• God provides a rainbow, a reminder of his promise to never again destroy the earth and all living things through a global flood. 
  • Noah gets drunk, his son Ham sees him naked, his other two sons cover him, and Noah and Ham have a massive falling out.
All in all, I'd say Aronofsky's "Noah" is a relatively literalist rendering of the biblical story in terms of the primary plot and most of the details provided in the biblical text.

Does he go beyond what we have in Genesis 6 through 9? Of course. As Aronofksy notes in this interview, any film adaption that has Noah talking, names his wife or the wives of his children, goes beyond the biblical narrative. The details in the biblical story are pretty sparse.

But the overarching narrative and plot depicted in the film is a very literalist reading of the text. 

Finally, it seems that many Christians upset over "Noah" are uninformed about the fact that Aronofsky also clearly drew heavily on an Old Testament pseudepigraphal text called 1 Enoch for inspiration. This second century B.C.E. composite Jewish apocalyptic text, which strongly influenced the New Testament and early Christianity, purports to have been written by Enoch, the seventh descendant of Adam and Eve who was the father of Methuselah, who was the father of Lamech, who was the father of Noah. 

Genesis 5:24 reports tantalizingly: "Enoch walked with God; then he was no more, because God took him." Thus, all kinds of stories and traditions developed in Judaism about Enoch, with 1 Enoch being just one, though perhaps the most influential, of three ancient Jewish books attributed to this Old Testament saint. 

Chapters 1-36 of 1 Enoch are commonly called the "Book of the Watchers" because, picking up the mention of supposed fallen angels from Genesis 6:1-2, it tells the story of these fallen angels (called Watchers in Enoch) and how they took wives of human beings, creating a race of giants, and taught human beings all kinds of secrets and advanced technological knowledge that ultimately led to pervasive wickedness and corruption among humans throughout the earth.

Although the Watchers seek for Enoch to intercede with God on their behalf, God's verdict has already been rendered: There will be no forgiveness for these rebellious fallen angles, and the corrupt world is going to be judged by a global cataclysmic flood. 

Later chapters of 1 Enoch describe the birth of Noah and how he and his family will be saved and preserved from this judgment, pointing toward a new start for humanity and all living things after the fury and destruction of the flood. 

So it turns out that, far from being "totally un-biblical" as many Christians claim, Aronofsky's "Noah" is creatively steeped in the biblical narrative and the ancient non-canonical Jewish texts, interpretations, and traditions that arose around the story and related characters.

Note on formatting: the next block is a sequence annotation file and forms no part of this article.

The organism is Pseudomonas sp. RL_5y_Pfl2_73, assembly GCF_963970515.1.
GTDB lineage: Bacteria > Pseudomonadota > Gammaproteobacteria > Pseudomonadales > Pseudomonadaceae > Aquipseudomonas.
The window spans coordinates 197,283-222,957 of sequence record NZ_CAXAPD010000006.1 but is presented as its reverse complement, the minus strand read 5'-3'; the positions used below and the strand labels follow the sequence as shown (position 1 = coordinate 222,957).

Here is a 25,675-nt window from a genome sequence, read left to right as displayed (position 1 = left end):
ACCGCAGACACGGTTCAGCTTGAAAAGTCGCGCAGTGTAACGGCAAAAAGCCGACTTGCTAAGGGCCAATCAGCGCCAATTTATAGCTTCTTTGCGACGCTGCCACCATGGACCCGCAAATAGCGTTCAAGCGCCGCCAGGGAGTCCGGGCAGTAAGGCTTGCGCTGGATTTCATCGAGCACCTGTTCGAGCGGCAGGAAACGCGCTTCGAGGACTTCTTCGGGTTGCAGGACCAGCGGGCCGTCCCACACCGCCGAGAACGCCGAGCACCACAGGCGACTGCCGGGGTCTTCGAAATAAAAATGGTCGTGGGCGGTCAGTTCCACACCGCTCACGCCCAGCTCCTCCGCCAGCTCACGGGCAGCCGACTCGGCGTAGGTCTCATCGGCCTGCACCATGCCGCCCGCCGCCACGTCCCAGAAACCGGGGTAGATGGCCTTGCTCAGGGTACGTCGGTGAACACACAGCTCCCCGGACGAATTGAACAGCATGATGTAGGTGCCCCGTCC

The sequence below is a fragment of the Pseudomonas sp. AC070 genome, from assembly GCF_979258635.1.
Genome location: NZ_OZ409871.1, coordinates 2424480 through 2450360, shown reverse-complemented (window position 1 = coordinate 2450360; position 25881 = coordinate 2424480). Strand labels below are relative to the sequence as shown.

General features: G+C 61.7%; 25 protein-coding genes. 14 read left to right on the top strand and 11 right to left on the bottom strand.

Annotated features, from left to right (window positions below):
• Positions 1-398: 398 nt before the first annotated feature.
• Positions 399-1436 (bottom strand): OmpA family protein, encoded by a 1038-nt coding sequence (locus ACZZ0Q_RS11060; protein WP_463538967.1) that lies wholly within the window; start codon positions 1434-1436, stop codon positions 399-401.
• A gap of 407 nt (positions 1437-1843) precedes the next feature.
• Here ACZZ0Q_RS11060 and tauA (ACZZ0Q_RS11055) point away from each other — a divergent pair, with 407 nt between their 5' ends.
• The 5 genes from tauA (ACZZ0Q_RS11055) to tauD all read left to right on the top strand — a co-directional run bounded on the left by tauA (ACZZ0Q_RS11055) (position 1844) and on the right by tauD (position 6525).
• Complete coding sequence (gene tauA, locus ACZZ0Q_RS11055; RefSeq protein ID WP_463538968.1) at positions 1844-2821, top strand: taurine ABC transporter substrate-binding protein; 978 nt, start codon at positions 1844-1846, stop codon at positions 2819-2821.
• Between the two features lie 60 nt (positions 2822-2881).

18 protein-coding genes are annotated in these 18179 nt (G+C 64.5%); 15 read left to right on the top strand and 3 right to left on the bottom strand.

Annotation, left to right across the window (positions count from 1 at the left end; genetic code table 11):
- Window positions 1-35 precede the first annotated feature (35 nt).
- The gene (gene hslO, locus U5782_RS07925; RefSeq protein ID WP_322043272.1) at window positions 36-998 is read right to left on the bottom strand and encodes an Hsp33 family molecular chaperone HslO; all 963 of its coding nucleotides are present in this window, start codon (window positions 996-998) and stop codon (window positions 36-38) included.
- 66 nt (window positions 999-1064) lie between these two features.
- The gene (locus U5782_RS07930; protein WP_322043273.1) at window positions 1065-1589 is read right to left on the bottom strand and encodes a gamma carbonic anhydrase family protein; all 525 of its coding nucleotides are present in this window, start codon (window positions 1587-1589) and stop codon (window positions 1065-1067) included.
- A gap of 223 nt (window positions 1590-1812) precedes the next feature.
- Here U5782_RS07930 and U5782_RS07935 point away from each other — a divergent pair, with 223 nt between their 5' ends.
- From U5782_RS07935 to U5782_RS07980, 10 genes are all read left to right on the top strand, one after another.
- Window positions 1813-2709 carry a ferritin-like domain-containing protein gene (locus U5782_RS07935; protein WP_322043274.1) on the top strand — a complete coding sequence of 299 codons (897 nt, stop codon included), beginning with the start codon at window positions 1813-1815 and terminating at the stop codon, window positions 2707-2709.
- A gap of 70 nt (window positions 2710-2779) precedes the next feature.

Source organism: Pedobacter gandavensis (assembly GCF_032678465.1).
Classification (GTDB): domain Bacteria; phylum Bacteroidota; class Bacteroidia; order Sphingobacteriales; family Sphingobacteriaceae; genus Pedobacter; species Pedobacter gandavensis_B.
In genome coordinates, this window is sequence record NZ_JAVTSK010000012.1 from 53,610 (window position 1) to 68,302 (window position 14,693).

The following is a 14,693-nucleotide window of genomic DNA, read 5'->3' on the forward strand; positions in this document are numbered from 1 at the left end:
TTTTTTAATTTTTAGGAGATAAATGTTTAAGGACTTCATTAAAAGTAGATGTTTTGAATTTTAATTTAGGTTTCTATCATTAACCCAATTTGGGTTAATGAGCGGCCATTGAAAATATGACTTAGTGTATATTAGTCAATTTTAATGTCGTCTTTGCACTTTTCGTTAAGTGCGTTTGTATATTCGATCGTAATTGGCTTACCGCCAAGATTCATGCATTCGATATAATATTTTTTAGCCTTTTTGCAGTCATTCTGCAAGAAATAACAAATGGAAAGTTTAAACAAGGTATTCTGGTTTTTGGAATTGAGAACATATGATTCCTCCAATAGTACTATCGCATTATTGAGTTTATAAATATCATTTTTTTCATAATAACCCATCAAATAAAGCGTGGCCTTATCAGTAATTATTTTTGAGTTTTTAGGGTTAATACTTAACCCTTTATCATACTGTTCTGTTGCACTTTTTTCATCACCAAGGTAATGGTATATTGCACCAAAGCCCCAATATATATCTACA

Aronofsky, it seems to me, masterfully and creatively weaves together these ancient stories, texts, and traditions in a sort of modern midrash (see also here and here for more on midrash) aimed at getting his audience to think about good and evil, mercy and justice, vengeance and forgiveness, goodness and beauty, and the importance of our free choices in determining these outcomes. 

Indeed, perhaps Old Testament scholar Peter Enns said it best in a recent relevant Tweet and Facebook status post: "For those still upset about 'Noah', try this: the movie isn't about Noah." In the comments thread Enns elaborated: "I think it's about humanity, violence, retribution, what is God up to, and second chances."

Thursday, March 13, 2014

Christian Year Spirituality: Retelling the Story

There are many ways we mark time: the days of the week (and the hours and minutes that comprise those days), the seasons of the year, holidays, birthdays and anniversaries, the school calendar (a big one for parents!), sports seasons, the Hallmark calendar. We could probably think of more.

Marking time in these ways is a natural, even necessary, part of our journey through life. They keep us cognizant of and attentive to important things like our child's birthday, our wedding anniversary, the start (and end) of the school year, opening day for baseball (or the kick-off of whatever your favorite sport is), and a host of other things.

Within this natural rhythm there are times of celebration and times of sorrow. Times for spring cleaning and times for storing away for winter.  Times that are busy and full of hustle and bustle, and times that are more relaxed.

"There is a time for everything," says the wisdom teacher in Ecclesiastes. Indeed.

As important and necessary as these various ways of marking time are, there is another way of marking time that, if we allow it, can spiritually form and shape us, keeping us attentive and attuned to the things of God: Christian year spirituality.
Christian year spirituality is a way to mark time by recalling and retelling the story of God's redemptive work accomplished through the person and work of Jesus Christ. 
It's a subtle way of reminding us that there's something bigger going on in the world and in our lives than who won the World Series, who's playing in the Super Bowl, the best deals for Black Friday shopping, and scurrying to buy chocolate and flowers for that special someone on Valentine's Day.

In Christian year spirituality we don't just retell the story. We're invited to enter into the story, allowing the story form and shape us as followers of Jesus. The story reorients us around the reality of the cosmic redemptive story that God's unfolding in history, culminating in the person and work of Jesus Christ, and the vital part we're called to play as agents and ambassadors of God's kingdom in the unfolding drama.